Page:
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Coping with hypertension

Dr. Greg Feinsinger

The systolic or upper number of your blood pressure is the pressure in your arteries when the heart contracts, and the lower number or diastolic is the pressure when your heart relaxes. High blood pressure is the biggest risk factor for strokes, and one of the primary risk factors for heart attacks. This makes sense, because when the pressure is too high, this damages the endothelial lining of your arteries, an important but delicate organ system. Large population studies show that when groups of peoples have blood pressures above 115/75, the risk of heart attacks and strokes starts to rise, and above 140/90 the rise is more dramatic.

At Glenwood Medical’s Heart Attack, Stroke, and Diabetes Prevention Center, our goal in general is to achieve blood pressures of around 120/80. However, in people over age 75 or so, a somewhat higher blood pressure may be optimal. This is because in older people, too low a blood pressure can cause light-headedness and falls. In determining whether someone has hypertension, it’s important to have more than one blood pressure reading. Our blood pressure varies somewhat from day to day, and with the time of day. And some people have “white coat hypertension” due to anxiety during the doctor visit, so it’s important for those people to take their blood pressure several times at home. A 24 hour blood pressure monitor may be useful as well. Even if you have “white coat hypertension,” however, there are studies that show that you are at some increased risk anyway, because your B.P. is probably elevated with other stressful activities as well.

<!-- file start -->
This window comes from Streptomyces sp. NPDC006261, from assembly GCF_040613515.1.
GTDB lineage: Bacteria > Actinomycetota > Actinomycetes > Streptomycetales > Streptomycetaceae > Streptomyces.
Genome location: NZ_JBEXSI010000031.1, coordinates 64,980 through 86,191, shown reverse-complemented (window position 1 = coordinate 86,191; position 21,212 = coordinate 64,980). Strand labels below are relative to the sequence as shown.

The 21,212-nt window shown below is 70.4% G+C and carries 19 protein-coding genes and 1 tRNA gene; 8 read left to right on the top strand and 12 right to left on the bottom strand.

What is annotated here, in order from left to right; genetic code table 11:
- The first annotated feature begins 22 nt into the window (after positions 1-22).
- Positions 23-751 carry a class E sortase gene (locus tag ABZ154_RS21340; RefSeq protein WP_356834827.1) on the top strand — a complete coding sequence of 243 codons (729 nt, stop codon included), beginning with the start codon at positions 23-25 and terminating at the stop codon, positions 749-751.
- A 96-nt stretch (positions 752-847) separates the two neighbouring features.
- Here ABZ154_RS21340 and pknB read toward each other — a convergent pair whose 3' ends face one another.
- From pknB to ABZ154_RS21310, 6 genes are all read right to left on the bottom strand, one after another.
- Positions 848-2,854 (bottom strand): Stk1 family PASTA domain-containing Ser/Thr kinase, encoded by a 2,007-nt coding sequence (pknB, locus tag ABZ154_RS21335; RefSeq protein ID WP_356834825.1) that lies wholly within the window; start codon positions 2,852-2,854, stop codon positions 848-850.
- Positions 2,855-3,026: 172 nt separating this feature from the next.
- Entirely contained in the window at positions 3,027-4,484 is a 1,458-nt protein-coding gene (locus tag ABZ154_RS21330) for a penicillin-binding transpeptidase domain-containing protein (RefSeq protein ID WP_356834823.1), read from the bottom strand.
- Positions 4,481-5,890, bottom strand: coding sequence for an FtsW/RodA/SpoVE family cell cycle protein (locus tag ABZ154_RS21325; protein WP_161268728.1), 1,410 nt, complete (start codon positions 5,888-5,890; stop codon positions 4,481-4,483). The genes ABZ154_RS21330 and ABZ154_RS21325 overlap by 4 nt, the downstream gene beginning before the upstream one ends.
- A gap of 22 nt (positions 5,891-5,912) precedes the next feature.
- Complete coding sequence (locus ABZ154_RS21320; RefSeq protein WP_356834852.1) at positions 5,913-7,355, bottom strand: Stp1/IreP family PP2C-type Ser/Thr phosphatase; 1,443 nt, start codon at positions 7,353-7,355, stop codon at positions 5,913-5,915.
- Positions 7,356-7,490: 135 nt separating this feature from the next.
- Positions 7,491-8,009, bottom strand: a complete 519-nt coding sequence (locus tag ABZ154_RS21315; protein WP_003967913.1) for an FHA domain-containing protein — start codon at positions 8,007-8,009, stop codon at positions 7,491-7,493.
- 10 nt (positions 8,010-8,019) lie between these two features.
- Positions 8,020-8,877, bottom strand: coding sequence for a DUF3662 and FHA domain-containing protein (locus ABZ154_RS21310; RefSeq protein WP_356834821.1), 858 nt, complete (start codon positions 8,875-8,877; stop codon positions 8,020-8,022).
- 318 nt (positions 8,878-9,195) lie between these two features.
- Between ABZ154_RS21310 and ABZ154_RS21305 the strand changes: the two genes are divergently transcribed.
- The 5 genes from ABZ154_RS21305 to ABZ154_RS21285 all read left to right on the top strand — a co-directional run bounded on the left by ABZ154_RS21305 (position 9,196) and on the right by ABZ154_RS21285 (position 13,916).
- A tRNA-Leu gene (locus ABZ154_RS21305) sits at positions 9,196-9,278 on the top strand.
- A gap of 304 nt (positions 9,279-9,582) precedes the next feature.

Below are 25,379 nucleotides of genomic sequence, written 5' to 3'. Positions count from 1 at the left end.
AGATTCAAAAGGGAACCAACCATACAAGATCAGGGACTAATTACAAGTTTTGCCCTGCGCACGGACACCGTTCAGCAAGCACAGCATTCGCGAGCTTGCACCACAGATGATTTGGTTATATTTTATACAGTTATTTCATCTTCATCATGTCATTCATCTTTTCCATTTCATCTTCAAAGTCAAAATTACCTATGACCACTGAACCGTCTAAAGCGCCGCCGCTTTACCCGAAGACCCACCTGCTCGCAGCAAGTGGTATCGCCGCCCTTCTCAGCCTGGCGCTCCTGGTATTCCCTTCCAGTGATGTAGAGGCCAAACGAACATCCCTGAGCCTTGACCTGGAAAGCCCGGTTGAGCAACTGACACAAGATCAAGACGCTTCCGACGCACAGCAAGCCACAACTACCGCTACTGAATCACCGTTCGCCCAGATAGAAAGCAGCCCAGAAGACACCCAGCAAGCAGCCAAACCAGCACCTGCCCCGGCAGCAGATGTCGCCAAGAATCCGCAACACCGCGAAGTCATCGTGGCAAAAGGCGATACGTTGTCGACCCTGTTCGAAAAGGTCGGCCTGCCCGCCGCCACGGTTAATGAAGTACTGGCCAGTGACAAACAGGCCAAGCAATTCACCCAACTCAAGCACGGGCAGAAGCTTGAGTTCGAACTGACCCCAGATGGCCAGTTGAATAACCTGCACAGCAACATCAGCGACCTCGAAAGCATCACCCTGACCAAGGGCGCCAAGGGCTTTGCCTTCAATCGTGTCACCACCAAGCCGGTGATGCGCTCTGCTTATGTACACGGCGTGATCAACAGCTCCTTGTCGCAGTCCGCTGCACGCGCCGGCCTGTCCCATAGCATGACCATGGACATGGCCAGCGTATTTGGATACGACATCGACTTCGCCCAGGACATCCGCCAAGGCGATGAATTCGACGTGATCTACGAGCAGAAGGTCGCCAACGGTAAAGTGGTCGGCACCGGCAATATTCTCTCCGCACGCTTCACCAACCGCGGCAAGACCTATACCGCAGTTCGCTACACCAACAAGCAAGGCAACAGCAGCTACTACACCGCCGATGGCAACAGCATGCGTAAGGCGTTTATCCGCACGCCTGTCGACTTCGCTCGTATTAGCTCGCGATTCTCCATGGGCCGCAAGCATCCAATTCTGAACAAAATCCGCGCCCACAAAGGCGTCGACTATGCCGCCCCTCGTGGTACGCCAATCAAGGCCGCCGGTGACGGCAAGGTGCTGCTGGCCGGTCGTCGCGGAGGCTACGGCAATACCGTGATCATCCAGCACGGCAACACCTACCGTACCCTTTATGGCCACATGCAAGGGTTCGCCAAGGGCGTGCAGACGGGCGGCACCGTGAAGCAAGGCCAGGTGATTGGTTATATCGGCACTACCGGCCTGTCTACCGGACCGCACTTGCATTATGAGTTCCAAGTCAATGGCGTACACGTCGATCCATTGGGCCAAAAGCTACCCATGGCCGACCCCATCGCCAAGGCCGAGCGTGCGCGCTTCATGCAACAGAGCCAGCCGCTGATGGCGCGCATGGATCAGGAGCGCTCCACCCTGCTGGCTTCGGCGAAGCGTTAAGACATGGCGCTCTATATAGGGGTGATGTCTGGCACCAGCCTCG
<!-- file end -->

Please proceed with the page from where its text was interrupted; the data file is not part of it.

Regarding treatment, lifestyle modification can definitely help. Regular aerobic exercise at least 30 minutes a day can lower your blood pressure, as can losing weight if you are overweight. Avoiding sodium chloride (salt) helps, along with daily use of potassium in the form of “No-Salt Salt” and other brands, found in the salt section of the grocery store. (Do not add daily potassium, however, without discussing this with your doctor, because if you have abnormal kidney function this could cause problems). Also, hypertension is very rare in populations who eat a plant-based, low-fat diet, no doubt in large part because these people tend not to be overweight. Meditation and biofeedback are other non-drug treatments.

If you are unwilling to make necessary lifestyle modifications, or if you do and you still have hypertension, several medications are available. Patients are always worried about side effects, but this concern might come from the days when we only had a few medications to treat hypertension, and they indeed often caused side effects. These days, there are several classes of drugs we can use and many choices within each class, and we should be able to find something that will not cause any side effects, and many of these medications are inexpensive.

If you have hypertension, you should buy a blood pressure cuff and check your blood pressure periodically, at different times of the day, and notify your doctor if it is running high. In some people the blood pressure is higher in one arm than the other, in which case always use the arm in which it is higher.

It’s really important to know your blood pressure numbers, no matter your age. Please think about how you can stay on top of what’s going on in your body.

Dr. Greg Feinsinger is the co-director of the Heart Attack, Stroke and Diabetes Prevention Center at Glenwood Medical Associates. He is a native of the Roaring Fork Valley and has been in practice for more than 40 years. He is an international Grand Master cross country ski racer and a competitive runner. He is available for appointments for heart health evaluation, as is his co-director, Dr. David Lorah. Call Dr. Feinsinger at 970-945-8503.


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